European leaders take on corporate tax avoidance
LONDON -- European leaders gathered in Brussels on Wednesday to discuss how to clamp down on multinational companies that exploit loopholes or set up complex accounting schemes to lower their tax bills.
Taking on an issue that has also become prominent in the United States, countries such as Britain, France and Germany are pushing for the European Union’s 27 member states to share financial information and take other collective action to curb corporate tax avoidance.
In recent months, Google, Amazon and Starbucks, among other companies, have been the targets of criticism in Europe for allegedly trying to pay as little tax as possible. This week, Apple executives were called in to testify before a congressional panel in the U.S. over their corporate tax strategy.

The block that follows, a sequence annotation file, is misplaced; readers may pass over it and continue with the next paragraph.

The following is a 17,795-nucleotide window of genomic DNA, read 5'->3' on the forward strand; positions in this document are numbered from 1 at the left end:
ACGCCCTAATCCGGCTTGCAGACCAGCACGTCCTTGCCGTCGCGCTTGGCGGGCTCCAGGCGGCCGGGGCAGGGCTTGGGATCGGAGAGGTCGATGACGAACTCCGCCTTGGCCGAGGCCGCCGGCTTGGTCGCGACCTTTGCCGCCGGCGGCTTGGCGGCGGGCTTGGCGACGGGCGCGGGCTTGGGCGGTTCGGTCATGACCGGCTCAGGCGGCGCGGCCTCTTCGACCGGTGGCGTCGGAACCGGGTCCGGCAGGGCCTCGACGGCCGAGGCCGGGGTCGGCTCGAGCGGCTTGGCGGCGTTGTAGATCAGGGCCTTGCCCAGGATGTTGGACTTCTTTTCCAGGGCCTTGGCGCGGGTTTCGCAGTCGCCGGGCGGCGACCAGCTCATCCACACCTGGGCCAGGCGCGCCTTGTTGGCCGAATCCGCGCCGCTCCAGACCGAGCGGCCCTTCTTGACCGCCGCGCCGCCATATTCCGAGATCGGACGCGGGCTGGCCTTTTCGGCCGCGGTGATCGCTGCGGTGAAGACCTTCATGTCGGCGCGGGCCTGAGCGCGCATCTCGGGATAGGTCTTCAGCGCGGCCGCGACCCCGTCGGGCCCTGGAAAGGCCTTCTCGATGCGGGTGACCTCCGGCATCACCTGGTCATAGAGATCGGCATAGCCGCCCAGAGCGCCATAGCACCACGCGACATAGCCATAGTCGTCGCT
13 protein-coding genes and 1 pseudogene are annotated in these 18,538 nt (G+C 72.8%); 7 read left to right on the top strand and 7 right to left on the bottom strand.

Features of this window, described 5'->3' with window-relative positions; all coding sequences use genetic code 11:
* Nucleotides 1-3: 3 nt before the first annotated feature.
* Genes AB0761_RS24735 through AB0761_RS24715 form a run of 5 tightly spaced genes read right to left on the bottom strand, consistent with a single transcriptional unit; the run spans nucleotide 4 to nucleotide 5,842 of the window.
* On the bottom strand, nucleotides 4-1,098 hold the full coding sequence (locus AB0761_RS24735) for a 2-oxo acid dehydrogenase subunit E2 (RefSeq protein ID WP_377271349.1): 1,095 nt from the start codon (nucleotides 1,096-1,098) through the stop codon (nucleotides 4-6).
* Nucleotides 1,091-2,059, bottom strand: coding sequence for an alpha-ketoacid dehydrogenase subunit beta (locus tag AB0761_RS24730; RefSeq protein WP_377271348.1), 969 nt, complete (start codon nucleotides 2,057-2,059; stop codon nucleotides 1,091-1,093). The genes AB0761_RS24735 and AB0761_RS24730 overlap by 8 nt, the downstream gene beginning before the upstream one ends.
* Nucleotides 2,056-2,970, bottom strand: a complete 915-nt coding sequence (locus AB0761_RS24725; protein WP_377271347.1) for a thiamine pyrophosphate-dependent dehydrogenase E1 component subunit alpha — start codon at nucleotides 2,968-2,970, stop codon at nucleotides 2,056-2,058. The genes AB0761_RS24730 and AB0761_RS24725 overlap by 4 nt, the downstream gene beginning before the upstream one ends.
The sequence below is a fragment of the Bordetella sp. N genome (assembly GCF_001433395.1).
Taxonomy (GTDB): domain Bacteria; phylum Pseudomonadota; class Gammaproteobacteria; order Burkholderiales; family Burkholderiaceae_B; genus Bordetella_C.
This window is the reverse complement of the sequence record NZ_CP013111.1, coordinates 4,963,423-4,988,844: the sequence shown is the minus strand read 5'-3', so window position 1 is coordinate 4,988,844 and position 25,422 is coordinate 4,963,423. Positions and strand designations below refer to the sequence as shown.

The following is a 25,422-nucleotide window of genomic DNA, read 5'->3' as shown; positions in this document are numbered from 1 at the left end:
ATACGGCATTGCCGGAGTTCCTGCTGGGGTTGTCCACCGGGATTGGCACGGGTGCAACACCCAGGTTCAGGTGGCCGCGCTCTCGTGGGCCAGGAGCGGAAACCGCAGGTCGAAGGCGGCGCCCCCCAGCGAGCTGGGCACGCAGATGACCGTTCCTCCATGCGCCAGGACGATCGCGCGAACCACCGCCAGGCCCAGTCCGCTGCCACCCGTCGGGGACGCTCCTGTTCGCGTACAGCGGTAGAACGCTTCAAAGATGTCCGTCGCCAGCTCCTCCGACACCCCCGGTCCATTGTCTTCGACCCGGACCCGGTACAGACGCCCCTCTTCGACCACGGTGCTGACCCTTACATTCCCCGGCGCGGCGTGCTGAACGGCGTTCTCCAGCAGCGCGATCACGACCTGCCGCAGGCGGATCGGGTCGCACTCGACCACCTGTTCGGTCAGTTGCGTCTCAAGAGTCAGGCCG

“I believe in low taxes for businesses because we’ve got to encourage investors, we’ve got to encourage jobs,” British Prime Minister David Cameron said. “But we’ve got to make sure, as we set those tax rates, that companies pay taxes, and that means international collaboration, sharing of tax information.”
Cameron has also pledged to make a crackdown on tax avoidance a top priority when he chairs next month’s Group of 8 meeting in Northern Ireland.
Whether big multinational companies are paying as much tax as they should has become a hot-button question in Europe, where many countries have imposed painful austerity cuts.
In November, France slapped Amazon with a bill for more than $250 million in back taxes, interest payments and penalties that it said the online retailer dodged by moving profits around its branch offices in Europe. Booking revenue or signing contracts in nations with low corporate levies, such as Ireland, even if the actual business is to be conducted in another country, has been a popular method for companies to shrink their tax bills.
Amazon said it would contest the French government’s claim.
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